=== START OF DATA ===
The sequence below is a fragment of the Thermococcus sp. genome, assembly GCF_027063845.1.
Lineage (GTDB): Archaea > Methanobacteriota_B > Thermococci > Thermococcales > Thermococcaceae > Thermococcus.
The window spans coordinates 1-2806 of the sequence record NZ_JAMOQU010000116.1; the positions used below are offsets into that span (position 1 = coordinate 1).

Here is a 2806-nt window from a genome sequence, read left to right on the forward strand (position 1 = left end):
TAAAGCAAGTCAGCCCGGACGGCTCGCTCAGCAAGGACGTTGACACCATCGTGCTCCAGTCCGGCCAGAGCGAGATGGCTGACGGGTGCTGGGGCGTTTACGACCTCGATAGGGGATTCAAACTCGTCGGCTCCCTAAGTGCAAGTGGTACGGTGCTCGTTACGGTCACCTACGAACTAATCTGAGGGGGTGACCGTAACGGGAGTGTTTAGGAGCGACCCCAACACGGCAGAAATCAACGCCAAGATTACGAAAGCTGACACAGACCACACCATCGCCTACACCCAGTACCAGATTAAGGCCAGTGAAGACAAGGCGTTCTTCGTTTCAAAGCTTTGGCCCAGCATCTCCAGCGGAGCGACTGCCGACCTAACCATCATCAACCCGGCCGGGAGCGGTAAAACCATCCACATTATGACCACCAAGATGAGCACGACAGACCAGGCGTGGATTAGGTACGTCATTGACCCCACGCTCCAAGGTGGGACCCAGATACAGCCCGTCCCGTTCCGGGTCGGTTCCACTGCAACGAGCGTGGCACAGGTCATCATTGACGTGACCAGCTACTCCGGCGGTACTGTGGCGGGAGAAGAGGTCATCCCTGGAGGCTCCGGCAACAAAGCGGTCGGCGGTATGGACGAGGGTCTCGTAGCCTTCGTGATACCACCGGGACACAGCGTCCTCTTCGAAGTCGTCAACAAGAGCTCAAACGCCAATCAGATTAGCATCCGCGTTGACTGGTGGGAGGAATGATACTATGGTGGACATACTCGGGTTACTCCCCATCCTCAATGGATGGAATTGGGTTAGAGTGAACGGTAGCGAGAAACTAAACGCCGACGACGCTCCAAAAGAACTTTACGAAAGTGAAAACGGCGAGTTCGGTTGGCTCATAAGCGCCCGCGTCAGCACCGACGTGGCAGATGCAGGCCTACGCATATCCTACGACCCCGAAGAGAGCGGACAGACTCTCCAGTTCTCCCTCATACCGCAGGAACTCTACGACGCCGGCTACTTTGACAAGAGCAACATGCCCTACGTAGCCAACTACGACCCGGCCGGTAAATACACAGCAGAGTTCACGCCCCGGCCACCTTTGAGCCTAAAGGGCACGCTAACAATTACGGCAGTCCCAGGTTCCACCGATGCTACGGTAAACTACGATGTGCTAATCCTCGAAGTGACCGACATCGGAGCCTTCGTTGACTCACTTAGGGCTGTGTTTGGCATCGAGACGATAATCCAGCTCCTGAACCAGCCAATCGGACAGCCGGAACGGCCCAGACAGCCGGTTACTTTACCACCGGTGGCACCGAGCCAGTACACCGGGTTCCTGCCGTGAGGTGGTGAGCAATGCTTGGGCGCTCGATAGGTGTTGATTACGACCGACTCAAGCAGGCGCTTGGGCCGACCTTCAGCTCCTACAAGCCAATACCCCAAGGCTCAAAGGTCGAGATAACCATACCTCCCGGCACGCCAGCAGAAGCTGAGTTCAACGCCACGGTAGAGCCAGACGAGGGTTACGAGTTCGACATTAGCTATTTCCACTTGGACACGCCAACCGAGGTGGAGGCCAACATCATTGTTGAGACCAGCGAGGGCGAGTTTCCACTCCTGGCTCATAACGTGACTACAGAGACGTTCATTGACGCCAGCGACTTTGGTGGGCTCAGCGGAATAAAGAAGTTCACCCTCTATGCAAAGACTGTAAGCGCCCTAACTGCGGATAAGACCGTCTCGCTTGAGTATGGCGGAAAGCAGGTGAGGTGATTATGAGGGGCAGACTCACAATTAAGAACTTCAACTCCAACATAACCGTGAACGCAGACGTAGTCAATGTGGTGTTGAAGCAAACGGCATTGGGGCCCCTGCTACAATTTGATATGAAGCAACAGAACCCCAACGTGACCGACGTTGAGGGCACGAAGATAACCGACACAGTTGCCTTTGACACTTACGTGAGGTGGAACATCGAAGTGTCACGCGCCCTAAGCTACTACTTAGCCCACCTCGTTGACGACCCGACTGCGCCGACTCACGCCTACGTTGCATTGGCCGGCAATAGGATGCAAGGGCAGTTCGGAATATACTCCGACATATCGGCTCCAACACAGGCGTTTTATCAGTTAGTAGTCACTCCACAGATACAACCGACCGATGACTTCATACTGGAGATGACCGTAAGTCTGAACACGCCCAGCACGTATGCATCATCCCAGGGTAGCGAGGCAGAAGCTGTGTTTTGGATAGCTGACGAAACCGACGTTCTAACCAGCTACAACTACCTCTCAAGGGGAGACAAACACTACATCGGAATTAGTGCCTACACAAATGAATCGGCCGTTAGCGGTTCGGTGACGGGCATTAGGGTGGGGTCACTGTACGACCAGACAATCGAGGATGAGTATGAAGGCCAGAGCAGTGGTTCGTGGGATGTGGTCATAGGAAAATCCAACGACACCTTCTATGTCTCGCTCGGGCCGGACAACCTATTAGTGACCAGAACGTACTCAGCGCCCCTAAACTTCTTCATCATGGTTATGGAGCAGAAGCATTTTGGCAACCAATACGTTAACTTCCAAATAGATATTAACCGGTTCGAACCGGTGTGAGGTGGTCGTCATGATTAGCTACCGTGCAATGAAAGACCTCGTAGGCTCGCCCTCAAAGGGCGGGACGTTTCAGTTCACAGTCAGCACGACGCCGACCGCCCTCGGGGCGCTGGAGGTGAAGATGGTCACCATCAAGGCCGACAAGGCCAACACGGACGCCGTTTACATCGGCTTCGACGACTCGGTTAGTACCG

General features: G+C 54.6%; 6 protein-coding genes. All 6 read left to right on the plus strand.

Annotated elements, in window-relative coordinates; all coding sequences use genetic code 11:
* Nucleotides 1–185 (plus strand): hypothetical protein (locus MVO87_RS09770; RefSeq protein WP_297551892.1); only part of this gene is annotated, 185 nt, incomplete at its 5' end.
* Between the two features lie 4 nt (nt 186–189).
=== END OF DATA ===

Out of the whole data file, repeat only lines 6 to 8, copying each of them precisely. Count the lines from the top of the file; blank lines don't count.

General features: G+C 54.6%; 6 protein-coding genes. All 6 read left to right on the plus strand.

Annotated elements, in window-relative coordinates; all coding sequences use genetic code 11:
* Nucleotides 1–185 (plus strand): hypothetical protein (locus MVO87_RS09770; RefSeq protein WP_297551892.1); only part of this gene is annotated, 185 nt, incomplete at its 5' end.